It is important to give children the support that they might need with English during science lessons, but this should not be at the expense of good quality science teaching.

With the value of cross curricular approaches in mind Potatoes to plastic has suggestions for a series of lessons which can be used for English teaching.  They are designed so that the teacher concentrates upon the English learning objectives, and is not trying to juggle too many plates at once.  However, the content is likely to raise children's science capital as it is based upon the biographies of six of the scientists currently working in the award winning Green Chemistry department at the University of York.  Although the focus of the lesson is on reading and writing children learn about the range of exciting jobs that the scientists do, and also find out that scientists are 'normal' people, just like you or I with families and hobbies beyond science.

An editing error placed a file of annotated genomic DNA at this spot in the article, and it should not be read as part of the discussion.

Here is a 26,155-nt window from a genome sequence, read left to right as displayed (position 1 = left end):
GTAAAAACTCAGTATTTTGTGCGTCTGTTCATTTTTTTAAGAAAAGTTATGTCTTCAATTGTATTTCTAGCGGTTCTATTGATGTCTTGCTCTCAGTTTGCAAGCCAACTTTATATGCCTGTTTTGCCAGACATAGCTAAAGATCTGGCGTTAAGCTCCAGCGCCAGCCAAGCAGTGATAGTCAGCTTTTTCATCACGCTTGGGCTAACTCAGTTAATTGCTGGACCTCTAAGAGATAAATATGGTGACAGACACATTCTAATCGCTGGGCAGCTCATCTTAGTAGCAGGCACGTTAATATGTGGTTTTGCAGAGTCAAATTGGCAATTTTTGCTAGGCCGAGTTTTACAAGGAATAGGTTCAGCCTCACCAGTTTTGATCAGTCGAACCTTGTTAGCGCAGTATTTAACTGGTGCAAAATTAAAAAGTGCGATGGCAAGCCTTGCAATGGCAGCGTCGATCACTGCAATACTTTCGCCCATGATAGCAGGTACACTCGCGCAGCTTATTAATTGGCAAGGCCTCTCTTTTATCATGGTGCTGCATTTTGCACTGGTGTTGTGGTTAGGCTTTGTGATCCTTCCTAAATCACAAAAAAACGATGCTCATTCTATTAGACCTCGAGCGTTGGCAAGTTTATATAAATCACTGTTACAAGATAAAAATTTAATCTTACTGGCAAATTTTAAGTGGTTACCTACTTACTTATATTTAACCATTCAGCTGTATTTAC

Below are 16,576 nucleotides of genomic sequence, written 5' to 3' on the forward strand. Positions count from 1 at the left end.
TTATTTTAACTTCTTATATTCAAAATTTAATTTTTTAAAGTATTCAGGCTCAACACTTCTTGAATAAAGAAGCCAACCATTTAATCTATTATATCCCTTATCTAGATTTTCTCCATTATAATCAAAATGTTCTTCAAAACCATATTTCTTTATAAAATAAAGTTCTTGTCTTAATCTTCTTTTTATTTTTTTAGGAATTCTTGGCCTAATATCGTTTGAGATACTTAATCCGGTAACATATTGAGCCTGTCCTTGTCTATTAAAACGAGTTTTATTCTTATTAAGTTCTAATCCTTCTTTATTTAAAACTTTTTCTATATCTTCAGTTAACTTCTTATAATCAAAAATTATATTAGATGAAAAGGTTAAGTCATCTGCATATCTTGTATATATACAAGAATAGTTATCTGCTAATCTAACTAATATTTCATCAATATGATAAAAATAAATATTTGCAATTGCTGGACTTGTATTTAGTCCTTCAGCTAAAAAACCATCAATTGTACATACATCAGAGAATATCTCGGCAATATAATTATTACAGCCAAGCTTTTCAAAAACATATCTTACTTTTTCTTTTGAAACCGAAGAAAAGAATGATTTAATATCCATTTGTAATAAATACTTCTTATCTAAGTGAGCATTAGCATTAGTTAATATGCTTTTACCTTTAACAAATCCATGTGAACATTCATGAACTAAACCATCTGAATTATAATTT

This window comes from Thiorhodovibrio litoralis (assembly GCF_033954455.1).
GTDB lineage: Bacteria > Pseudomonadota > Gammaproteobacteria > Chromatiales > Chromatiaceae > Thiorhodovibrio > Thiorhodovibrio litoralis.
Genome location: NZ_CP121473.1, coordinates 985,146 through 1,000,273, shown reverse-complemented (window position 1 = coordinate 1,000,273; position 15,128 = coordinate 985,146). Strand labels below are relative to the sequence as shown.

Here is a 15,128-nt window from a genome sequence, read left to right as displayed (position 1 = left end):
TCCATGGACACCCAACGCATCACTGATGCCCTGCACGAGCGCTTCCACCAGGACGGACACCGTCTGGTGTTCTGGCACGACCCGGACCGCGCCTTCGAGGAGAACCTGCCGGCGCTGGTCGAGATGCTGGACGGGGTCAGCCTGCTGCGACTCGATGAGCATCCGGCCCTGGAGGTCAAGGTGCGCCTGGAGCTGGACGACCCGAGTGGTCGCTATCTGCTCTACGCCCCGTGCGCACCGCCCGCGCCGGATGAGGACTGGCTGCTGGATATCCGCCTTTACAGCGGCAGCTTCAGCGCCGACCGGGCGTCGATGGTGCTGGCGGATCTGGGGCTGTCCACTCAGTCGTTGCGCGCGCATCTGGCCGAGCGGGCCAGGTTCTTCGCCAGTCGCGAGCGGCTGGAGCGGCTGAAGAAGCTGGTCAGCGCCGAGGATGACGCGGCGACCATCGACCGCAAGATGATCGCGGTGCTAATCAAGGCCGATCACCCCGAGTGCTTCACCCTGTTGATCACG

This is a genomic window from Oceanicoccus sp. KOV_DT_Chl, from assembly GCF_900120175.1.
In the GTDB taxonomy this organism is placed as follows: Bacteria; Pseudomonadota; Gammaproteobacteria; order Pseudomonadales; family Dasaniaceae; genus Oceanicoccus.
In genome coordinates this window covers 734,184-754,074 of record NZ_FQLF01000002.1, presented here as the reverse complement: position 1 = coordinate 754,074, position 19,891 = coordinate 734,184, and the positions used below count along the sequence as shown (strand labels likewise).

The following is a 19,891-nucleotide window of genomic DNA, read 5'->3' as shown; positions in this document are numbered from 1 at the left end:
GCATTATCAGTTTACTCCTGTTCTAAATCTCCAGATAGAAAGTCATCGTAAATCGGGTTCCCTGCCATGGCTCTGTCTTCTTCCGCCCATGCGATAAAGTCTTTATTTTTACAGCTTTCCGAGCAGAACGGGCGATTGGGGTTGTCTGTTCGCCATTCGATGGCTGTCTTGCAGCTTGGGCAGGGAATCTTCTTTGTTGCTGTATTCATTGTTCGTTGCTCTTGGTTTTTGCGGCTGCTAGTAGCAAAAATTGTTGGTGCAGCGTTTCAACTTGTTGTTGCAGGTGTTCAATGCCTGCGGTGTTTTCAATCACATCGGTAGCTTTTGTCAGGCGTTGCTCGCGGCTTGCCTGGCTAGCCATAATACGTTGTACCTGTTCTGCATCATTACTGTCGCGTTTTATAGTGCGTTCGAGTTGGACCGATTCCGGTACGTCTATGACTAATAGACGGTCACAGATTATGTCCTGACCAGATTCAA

When reading about real scientists in an English lesson children learn that scientists are normal people with a range of activities and hobbies, from making lego models with their children to enjoying skiing.

The final section of this free publication concentrates upon the range of other solutions to the problem of waste that scientists have developed, from extracting citronella from orange peel to turning cocoa husks into paper bags.  There are a set of downloadable playing cards which can be used for a range of games including 'Memory pairs', 'Old Fossil' and 'Go Recycle' which highlight science solutions to environmental problems.  These could be used as an activity during a science or environmental day.  Alternatively, the link and game instructions could be shared with families so that the cards could be used at home.

The previous two blog posts in this series are still available.  You can find the one about extracting starch from potato peel here, and the one about making bio-plastic from potato peel here.  If you use any of the activities we would love to hear how you get on.  It is feedback from teachers like you that helps us to know what we are doing right and how we can get even better in the future!